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Taiwan-PRC spy swap has dim prospects

Taiwan-PRC spy swap has dim prospects

Just as the fourth white-gloved talks between envoys from Taiwan and the authoritarian People's Republic of China were getting underway in Taichung earlier this month, a former disgraced section chief for Taiwan's military intelligence bureau suddenly launched a media campaign calling for the exchange of jailed intelligence personnel of the Chinese Nationalist Party (Kuomintang) and Chinese Communist Party regimes.
The call by former MIB section chief and ex-major general Chen Hu-men, who was convicted in military court in the mid-1980s and jailed for involvement in plotting the murder of overseas dissident writer Henry Liu (also known as "Chiang Nan") by gangsters of the Bamboo Union Gang in Daly City, California in October 1984, is indeed an issue now confronted by President Ma Ying-jeou's restored KMT administration, but should be very cautiously handled.
During the 60 years of cross-strait contestation since the KMT regime under the late dictator Chiang Kai-shek fled to Taiwan in late 1949 after losing the Chinese Civil War to the CCP's People's Liberation Army, the Taiwan Strait experienced over two decades of "hot" if intermittent conflict followed by a drawn-out "cold war."
During these decades of antagonism, both sides suffered numerous cases of apprehension and lengthy detention or even murder or execution of spies or other overt or covert intelligence agents.
However, the survivors of this intelligence war have yet to feel the warmth of the light of "cross-strait reconciliation" which has alledgedly occurred since Ma took office in May 2008 and they have seemingly been forgotten and destined to languish in jail cells or graveyards in the PRC or Taiwan.
This question of how to handle their cases is not only a political, but a humanitarian issue, but dealing with this condrundrum requires a foundation of political trust, which has not existed between Taiwan, whether under the KMT or the Taiwan-centric Democratic Progressive Party, and the CCP -- ruled PRC.
Ironically, both Taipei and Beijing have adopted for their own needs "three noes" policies of "no contact, no negotiations and no confirmations."

Since the Ma government took office, relations between the two formely bitter rivals of the KMT and the CCP has apparently warmed on the surface and there should therefore be no reason to continue the mutual ban on visitations of imprisioned espionage agents or even confirmation that they are under detention.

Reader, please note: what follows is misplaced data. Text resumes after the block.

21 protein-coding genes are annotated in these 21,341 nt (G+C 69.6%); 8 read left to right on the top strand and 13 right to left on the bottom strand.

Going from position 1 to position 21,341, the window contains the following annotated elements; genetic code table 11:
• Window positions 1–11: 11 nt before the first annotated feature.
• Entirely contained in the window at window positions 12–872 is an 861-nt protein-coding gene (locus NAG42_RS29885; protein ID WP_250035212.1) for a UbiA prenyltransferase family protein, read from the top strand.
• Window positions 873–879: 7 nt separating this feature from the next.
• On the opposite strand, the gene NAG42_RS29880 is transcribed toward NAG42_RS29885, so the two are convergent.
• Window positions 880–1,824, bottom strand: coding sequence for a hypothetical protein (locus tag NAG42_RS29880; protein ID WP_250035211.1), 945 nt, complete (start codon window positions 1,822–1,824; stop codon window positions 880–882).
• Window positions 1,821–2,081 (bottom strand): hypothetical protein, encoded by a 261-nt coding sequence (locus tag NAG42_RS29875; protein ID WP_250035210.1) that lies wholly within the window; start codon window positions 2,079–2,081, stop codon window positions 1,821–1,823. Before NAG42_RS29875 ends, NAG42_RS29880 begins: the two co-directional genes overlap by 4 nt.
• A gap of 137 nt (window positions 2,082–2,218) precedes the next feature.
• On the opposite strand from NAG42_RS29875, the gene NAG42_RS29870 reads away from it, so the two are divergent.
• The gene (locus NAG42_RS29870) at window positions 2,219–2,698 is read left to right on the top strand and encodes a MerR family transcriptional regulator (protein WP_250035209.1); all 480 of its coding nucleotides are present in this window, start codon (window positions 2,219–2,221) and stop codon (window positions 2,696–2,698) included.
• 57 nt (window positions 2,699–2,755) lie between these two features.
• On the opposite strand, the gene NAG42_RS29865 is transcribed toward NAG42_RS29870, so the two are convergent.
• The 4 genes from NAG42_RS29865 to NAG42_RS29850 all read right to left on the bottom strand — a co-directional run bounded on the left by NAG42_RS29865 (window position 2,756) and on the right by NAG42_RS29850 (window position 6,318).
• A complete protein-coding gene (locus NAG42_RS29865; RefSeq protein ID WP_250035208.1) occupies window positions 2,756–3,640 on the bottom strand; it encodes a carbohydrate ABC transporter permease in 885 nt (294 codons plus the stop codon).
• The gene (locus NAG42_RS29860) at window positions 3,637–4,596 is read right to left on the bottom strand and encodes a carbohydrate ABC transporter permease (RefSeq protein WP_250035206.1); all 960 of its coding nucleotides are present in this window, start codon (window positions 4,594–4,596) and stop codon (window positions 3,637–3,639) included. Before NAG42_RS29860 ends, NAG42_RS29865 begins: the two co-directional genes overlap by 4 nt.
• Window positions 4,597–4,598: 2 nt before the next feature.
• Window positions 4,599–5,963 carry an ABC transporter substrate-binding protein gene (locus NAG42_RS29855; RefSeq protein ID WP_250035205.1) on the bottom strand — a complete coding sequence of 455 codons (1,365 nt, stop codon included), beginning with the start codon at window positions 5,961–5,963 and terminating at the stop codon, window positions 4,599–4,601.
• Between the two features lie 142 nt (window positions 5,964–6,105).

However, it is only the PRC side that continues to hold captive a large number of alleged Taiwan special agents and over 100 Taiwan businessmen have been imprisoned on heavy sentences without being released, including a considerable number of "Taiwan spies" whom have been manufactured by PRC security agencies.
Since, Taiwan, which unlike the PRC has a democratic political and legal system, has no laws specifically devoted to political crimes such as "espionage" or "counter-revolution," the two sides do not have an fair basis for formulating the nature and scope or implementing such an exchange.
In addition, in the wake of the easing of cross-strait tensions, the role of military intelligence on both sides has changed from the previous pursuit of preventative or early-warning intelligence to the securing of information on economic, industrial and trade as well as political intelligence.
On the Taiwan side, military intelligence agencies have long ceased to dispatch professional intelligence agents to the PRC and also have ceased recruiting Taiwanese businessmen to collect sensitive information in China and now mainly rely on visitors to Taiwan or Taiwan citizens returning home.
In addition, with a budgeted manpower of over 2,000 persons, the Ministry of National defense's Office of Telecommunication Development has also replaced the MND's former Military Intelligence Burau as the main force in collecting PRC-related intelligence through interception of PRC electronic communications, while similar PRC agencies for technological or signals intelligence are staffed by over 200,000, a figure which hints that this contestion is heavily weighted in Beijing's favor.
Since not even the Office of the President has been immune to PRC infilitration, it can be assumed that considerable numbers of PRC intelligence agents will able to range around Taiwan thanks to the Ma government's expansion of direct air and sea passenger links, the liberalization of visits for PRC "professional personnel," the flood of Chinese tourists now permitted into Taiwan, its permission for the long-term stationing of PRC journalists in Taiwan and, last but not least, plans to liberalize investment into Taiwan by PRC investors, almost all of which are state enterprises, including companies with PLA links.
Finally, while the PRC generally only announces the arrest of alleged Taiwan spies after they have already been convicted and sentenced, the Taiwan government has never officially published any list of detained PRC spies and hence lacks bargaining leverage,
Any answer to the appeal of former major general Chen Hu-men for the release of Taiwan intelligence agents languishing in Chinese jails can only be found in the "goodwill" of Beijing regime, which will undoubtedly only be forthcoming with major political strings that may be unaffordable to Taiwan's democratic polity.


Updated : 2021-04-21 05:09 GMT+08:00